The First-Timer's Canoe Expedition | Canoeroots Magazine | Rapid Media
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The First-Timer's Canoe Expedition Photo: Frank Wolf

Canoe trip pickings have been thin for me recently. 
By thin I don’t mean I have trouble dreaming up new trips—my problem is that my once-trusty tripping partners are being sideswiped by real-life responsibilities: kids, jobs and mortgages. They’ve moved on while I can’t shake my expedition addiction.

Last summer, with a route mapped and time to find a partner running out, I settled on Rob Hart, a relative youth at 30 and a regular mountain biking companion. The only problem? He’d never been on a canoe trip.

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What was it Matthew McConaughey says in Dazed and Confused? “The thing I like about tripping partners is that I keep getting older, but my tripping partners stay the same age.” Something like that.

A British Columbia boy born and raised in the remote mountain community of Tatla Lake, Rob grew up amongst a scattering of home- steads in the bush. Though he’d never been on a canoe trip before, he was familiar with the woods of the North Chilcotin range. By age seven he was in charge of chopping wood and keeping the woodstove stoked in his parents’ small cabin.

Living on the land creates an innate connection with the rhythm of nature. Paddling strokes and navigation skills can be taught, but being comfortable moving through vast wilderness is an asset you don’t find every day. Plus, Rob was keen and I was desperate. I needed a partner if I was to complete the 1,350-kilometer expedition from Lake Winnipeg to Hudson Bay in 26 days.

Even I recognized this was a stiff test for a first-timer, and had pre-trip doubts about the decision. As it turned out, in many ways, I was to become the student.

A couple days into the trip we came upon a hearty clump of orange-yellow colored mushrooms along the riverbank. Rob stepped out of the canoe and crouched down to inspect them.

“These are chanterelles,” he told me.


“Really? You sure they’re not poisonous?” I asked.


“I pick the same ones back home every fall.”
I’ve walked by these delectable morsels countless times during thousands of canoe tripping kilometers in the Boreal, but it took Rob’s keen eye and curiosity with forest edibles to make me see them in a different light. In the past, the threat of mistakenly eating toxic wild mushrooms had made me steer clear of them, but the scrumptious addition to our bland freeze-dried food that night turned Rob into the hero of the day.

It was just one of many moments where Rob had me seeing things from a different perspective: Under a hot sun we dragged our canoe through swampy shallows in a thicket of cattails. When the canoe lurched to a stop I looked back to find Rob knee deep in swamp water, cutting a stalk of one of the cattails and stripping it down to its core. He snapped me off a piece. It tasted like a combination of carrot and celery—a refreshing and unexpected bog snack. Suddenly, cattails were more than something just to grind through; they were sustenance.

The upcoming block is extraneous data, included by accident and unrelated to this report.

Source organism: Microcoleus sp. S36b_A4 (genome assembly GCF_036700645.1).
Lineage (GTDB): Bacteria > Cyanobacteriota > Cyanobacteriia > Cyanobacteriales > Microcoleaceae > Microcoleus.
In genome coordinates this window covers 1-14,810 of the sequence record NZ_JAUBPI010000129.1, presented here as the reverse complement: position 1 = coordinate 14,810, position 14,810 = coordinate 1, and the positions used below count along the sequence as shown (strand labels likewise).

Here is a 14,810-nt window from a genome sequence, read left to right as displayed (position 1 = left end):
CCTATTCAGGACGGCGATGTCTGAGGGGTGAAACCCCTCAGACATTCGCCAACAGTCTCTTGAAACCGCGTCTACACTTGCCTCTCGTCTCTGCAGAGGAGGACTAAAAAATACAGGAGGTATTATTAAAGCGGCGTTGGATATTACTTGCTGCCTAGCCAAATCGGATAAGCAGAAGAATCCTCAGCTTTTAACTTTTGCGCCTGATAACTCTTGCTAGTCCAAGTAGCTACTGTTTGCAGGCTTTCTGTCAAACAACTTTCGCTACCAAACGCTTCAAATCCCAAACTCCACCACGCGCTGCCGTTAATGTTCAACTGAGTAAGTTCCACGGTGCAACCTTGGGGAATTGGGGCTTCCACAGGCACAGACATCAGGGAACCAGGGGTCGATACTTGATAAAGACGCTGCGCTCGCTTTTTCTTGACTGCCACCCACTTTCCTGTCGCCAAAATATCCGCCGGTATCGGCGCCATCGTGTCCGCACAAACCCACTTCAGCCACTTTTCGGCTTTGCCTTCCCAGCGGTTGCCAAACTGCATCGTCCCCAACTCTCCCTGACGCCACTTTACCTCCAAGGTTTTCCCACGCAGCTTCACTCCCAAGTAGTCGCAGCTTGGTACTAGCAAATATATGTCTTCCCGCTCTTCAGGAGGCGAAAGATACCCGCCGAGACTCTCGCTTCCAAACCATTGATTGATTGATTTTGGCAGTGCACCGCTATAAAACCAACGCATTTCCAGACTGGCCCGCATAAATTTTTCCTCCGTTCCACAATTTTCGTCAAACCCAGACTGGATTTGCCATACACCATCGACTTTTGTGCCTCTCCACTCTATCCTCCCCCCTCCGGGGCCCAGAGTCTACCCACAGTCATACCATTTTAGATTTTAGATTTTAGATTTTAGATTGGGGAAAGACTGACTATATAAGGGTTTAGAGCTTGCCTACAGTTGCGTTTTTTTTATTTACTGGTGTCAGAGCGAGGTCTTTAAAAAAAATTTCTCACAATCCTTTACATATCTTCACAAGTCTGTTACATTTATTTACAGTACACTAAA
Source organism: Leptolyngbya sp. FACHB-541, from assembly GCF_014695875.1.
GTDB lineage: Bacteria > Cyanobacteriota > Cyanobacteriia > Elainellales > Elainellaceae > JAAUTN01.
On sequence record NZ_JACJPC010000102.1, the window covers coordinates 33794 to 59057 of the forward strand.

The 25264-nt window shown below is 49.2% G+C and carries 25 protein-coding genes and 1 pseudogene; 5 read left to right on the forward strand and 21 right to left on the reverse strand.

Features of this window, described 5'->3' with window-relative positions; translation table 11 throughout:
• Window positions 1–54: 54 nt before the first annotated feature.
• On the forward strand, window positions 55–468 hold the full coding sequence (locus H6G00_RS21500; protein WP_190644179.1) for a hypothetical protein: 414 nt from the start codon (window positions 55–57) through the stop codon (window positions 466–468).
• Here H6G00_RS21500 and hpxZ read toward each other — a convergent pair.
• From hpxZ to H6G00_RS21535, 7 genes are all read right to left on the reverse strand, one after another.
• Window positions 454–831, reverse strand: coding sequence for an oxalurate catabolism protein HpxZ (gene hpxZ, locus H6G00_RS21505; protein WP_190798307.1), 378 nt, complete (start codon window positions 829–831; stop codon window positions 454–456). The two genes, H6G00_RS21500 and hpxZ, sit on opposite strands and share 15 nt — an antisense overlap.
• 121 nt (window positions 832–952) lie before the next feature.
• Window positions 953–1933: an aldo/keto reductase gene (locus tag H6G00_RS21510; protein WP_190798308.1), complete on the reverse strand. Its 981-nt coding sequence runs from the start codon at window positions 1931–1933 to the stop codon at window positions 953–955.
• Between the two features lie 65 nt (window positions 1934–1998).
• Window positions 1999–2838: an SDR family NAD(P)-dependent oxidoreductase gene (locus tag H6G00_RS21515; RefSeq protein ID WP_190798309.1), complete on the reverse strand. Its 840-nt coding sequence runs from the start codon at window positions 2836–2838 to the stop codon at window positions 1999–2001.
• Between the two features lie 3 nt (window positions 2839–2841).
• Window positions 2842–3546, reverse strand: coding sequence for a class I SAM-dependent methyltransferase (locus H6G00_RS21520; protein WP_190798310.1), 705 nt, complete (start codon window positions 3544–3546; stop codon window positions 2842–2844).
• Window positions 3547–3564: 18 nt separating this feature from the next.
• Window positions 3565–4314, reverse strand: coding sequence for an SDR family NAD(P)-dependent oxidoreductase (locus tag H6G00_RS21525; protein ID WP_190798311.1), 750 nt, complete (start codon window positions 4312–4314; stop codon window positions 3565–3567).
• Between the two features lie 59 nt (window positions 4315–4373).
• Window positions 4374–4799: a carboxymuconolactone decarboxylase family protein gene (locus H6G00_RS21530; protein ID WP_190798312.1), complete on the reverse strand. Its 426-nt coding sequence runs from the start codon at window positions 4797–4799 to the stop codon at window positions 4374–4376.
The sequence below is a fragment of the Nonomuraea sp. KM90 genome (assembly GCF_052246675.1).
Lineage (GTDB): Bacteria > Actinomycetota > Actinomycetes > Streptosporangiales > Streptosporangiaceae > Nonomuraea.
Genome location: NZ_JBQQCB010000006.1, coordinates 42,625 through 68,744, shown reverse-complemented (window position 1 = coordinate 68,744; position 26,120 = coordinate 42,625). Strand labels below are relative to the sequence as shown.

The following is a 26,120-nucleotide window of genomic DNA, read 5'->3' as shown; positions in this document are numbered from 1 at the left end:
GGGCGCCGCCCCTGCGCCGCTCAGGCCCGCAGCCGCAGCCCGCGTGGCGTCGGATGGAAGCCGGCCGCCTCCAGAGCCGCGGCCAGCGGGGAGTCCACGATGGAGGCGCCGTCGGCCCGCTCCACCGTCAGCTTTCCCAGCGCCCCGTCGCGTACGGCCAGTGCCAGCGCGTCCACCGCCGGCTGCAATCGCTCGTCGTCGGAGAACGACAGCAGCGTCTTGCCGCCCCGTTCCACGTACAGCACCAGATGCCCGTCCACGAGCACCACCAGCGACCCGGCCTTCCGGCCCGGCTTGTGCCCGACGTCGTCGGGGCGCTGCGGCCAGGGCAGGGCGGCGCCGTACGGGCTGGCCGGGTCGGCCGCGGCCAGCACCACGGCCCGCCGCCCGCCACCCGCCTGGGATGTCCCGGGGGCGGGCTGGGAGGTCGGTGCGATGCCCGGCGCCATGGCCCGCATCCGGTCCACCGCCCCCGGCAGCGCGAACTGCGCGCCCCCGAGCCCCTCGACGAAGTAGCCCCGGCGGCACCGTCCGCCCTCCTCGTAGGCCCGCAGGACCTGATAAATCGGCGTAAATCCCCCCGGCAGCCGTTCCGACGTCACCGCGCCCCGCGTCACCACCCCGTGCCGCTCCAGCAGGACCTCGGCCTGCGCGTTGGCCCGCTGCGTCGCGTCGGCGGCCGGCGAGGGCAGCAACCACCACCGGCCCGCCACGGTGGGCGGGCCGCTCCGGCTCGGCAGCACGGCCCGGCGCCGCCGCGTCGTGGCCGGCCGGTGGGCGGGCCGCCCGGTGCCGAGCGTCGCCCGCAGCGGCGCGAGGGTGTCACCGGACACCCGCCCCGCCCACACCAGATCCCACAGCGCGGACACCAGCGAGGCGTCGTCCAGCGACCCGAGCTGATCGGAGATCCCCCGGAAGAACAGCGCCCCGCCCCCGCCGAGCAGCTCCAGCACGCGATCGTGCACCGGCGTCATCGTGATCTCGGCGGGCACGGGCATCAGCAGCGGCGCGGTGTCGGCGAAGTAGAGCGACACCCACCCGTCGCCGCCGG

Another time, fishing off an island on the Black Birch River, Rob pointed out some algae-like sacs attached to the rock underwater, billowing in the current. This underwater windsock was something I’d often paddled past, but never considered. Rob turned one inside out to show me the larvae of the trumpet-net caddisfly.

His wide-eyed curiosity was showing me something fresh in an environment I thought I knew so well. And the eight days we’d just spent grinding upstream on the Bloodvein River? Rob just breezed through it like he was sipping a Mai Thai at the Royal Hawaiian on Waikiki Beach.

Not to say Rob didn’t have his learning moments. The one thing they don’t have out West are the billions and billions of bloodthirsty mosquitoes that rise from the muskeg at dusk for their nightly feed.

Our second night, Rob decided he’d go outside for a pee at 2 a.m. He was abruptly mugged by thousands of the beasties, who then followed him as he dove back inside the tent to escape the onslaught.

Brutally awakened, I joined in the slaughter of the ‘skitters until peace returned. For Rob, the experience was like a kid putting his finger on a hot stove for the first time—he’d only ever do it once. He made sure he had a pee bottle handy inside the tent from that point on.

By the end of the trip, Rob had picked up the paddling skills and general river savvy that comes with time on the water, while my mind had been enriched by fresh observations of the Boreal wilderness. After two decades of expedition paddling, for the first time I was learning to pause my lust for kilometers and achieve a new level of intimacy with the wilderness.

Twenty kilometers from our finish at Fort Severn, we spotted a polar bear lumbering along the shore toward us. We stopped paddling and drifted slowly by it, stunned and delighted by the surprise sighting. It paused, looked at us, yawned, and then moved on.

The bear was a perfect, awe-inspiring reward for Rob—an experiential Stanley Cup he could hoist to mark the passage from newbie to veteran tripper over the course of 26 glorious days.

Another summer is rolling in as I write this. Predictably, Rob got a steady job and can’t go with me this year. However, since it worked out so well with him, I’m pretty open now to another fresh-faced partner. Any takers?

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Frank Wolf is a Canadian filmmaker, adventurer, writer and environmentalist. Visit him at frank-wolf.net. 

Screen_Shot_2015-07-07_at_2.59.13_PM.pngThis article first appeared in the Fall 2015 issue of Canoeroots Magazine. For more great content, click here and subscribe to Canoeroot’s print and digital editions, or click here to read the current issue.

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